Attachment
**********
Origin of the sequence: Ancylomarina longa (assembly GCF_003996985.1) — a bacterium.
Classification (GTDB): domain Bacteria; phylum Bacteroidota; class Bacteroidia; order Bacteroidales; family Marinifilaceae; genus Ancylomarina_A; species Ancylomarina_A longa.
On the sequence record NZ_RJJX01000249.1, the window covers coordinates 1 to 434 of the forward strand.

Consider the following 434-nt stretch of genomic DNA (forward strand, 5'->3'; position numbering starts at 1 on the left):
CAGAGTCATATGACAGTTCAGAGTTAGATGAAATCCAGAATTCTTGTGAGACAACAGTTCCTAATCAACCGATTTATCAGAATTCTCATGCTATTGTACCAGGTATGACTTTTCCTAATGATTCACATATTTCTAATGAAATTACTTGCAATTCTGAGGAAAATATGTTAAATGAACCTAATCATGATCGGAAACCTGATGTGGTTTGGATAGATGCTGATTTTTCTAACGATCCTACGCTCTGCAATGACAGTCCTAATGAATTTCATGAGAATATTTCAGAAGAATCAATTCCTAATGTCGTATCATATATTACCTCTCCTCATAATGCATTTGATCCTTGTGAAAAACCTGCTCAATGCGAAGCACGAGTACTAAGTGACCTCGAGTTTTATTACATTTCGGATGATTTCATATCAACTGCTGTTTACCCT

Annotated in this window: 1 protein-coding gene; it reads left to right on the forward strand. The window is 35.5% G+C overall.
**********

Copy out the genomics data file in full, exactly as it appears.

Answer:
Origin of the sequence: Ancylomarina longa (assembly GCF_003996985.1) — a bacterium.
Classification (GTDB): domain Bacteria; phylum Bacteroidota; class Bacteroidia; order Bacteroidales; family Marinifilaceae; genus Ancylomarina_A; species Ancylomarina_A longa.
On the sequence record NZ_RJJX01000249.1, the window covers coordinates 1 to 434 of the forward strand.

Consider the following 434-nt stretch of genomic DNA (forward strand, 5'->3'; position numbering starts at 1 on the left):
CAGAGTCATATGACAGTTCAGAGTTAGATGAAATCCAGAATTCTTGTGAGACAACAGTTCCTAATCAACCGATTTATCAGAATTCTCATGCTATTGTACCAGGTATGACTTTTCCTAATGATTCACATATTTCTAATGAAATTACTTGCAATTCTGAGGAAAATATGTTAAATGAACCTAATCATGATCGGAAACCTGATGTGGTTTGGATAGATGCTGATTTTTCTAACGATCCTACGCTCTGCAATGACAGTCCTAATGAATTTCATGAGAATATTTCAGAAGAATCAATTCCTAATGTCGTATCATATATTACCTCTCCTCATAATGCATTTGATCCTTGTGAAAAACCTGCTCAATGCGAAGCACGAGTACTAAGTGACCTCGAGTTTTATTACATTTCGGATGATTTCATATCAACTGCTGTTTACCCT

Annotated in this window: 1 protein-coding gene; it reads left to right on the forward strand. The window is 35.5% G+C overall.